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Design & Development

Jaguars, Jacksonville set out ‘Stadium of the Future’ agreement

Featured image credit: HOK

The Jacksonville Jaguars and City of Jacksonville have set out the terms of a proposed $1.4bn (£1.11bn/€1.29bn) revamp of EverBank Stadium, stating that its financing would “compare favourably” to other major projects currently taking place in the NFL.

Mayor Donna Deegan, lead negotiator Mike Weinstein, and Jaguars president Mark Lamping jointly presented the ‘Stadium of the Future’ renovation agreement at a Jacksonville City Council meeting held yesterday (Tuesday).

In what will be the largest public infrastructure investment in Jacksonville history, and the largest private investment in the history of downtown Jacksonville, the main stadium renovation element will cost around $1.25bn, split equally between the Jaguars and the city.

In addition, the city will contribute $150m to make repairs on existing parts of the stadium before redevelopment begins. This means that, all told, the city’s full contribution will be $775m, or 55% of the total project cost. If there are cost escalations, the Jaguars will be liable for them.

The Jaguars said the $1.4bn deal “compares favourably to other NFL markets”. By comparison, the terms of the Buffalo Bills’ new Highmark Stadium will see New York State commit $600m towards the project, with Erie County to provide $250m. The NFL, through its G4 loan programme, and the Bills will provide the remaining $550m. The team had been contributing $350m of the $1.4bn initial projected cost, but this has now increased to $1.54bn with the franchise committed to covering any overruns.

The Tennessee Titans are responsible for $840m of funding for New Nissan Stadium, which includes a $200m contribution from the NFL, and any cost overruns, while $500m will come from a contribution from the State of Tennessee.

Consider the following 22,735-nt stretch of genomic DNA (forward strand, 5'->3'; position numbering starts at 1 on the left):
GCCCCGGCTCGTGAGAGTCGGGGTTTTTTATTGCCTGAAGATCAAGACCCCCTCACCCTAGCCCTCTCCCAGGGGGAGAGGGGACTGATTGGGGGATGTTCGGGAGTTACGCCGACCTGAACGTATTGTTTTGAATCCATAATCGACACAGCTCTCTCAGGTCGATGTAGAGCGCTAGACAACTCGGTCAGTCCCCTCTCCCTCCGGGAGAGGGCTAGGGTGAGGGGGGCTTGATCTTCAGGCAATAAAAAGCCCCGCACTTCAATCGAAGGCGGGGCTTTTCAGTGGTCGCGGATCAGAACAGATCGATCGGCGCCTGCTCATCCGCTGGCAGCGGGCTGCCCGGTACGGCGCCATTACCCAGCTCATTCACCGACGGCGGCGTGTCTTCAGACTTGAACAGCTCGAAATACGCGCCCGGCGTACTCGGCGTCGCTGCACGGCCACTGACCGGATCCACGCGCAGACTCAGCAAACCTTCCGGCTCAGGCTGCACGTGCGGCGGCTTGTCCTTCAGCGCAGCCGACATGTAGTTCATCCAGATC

The remaining $760m of the $2.1bn budget will come from revenue bonds issued by the Metro Sports Authority to be repaid through levies such as hotel and stadium sales taxes. This is said to be the largest public spending contribution on an NFL stadium to date.

The Jaguars’ deal is different to those of its NFL rivals as the state of Florida has a policy of not subsidising stadium deals, meaning the City of Jacksonville is on its own for the taxpayer part of the contribution.

The Jaguars said: “All parties are pleased to have reached agreement on the framework of a deal that protects the taxpayers, benefits the entire community, and secures the Jaguars’ presence in Jacksonville for decades to come.

“Estimates suggest the economic impact of the renovated stadium to the Jacksonville community throughout the Jaguars’ 30-year lease will total $26bn, with an estimated $2.4bn in one-time economic impact during construction.”

Future vision

The Jaguars in July said they would seek to pursue a two-year continuous renovation model for EverBank Stadium, formerly TIAA Bank Field, under the ‘Stadium of the Future’ vision. The team earlier unveiled eye-catching conceptual designs for the project, which will see EverBank Stadium undergo major renovation work. The project, nearly three years in the making, is designed to inspire a “transformation” of Downtown Jacksonville and secure the Jaguars’ future in Northeast Florida.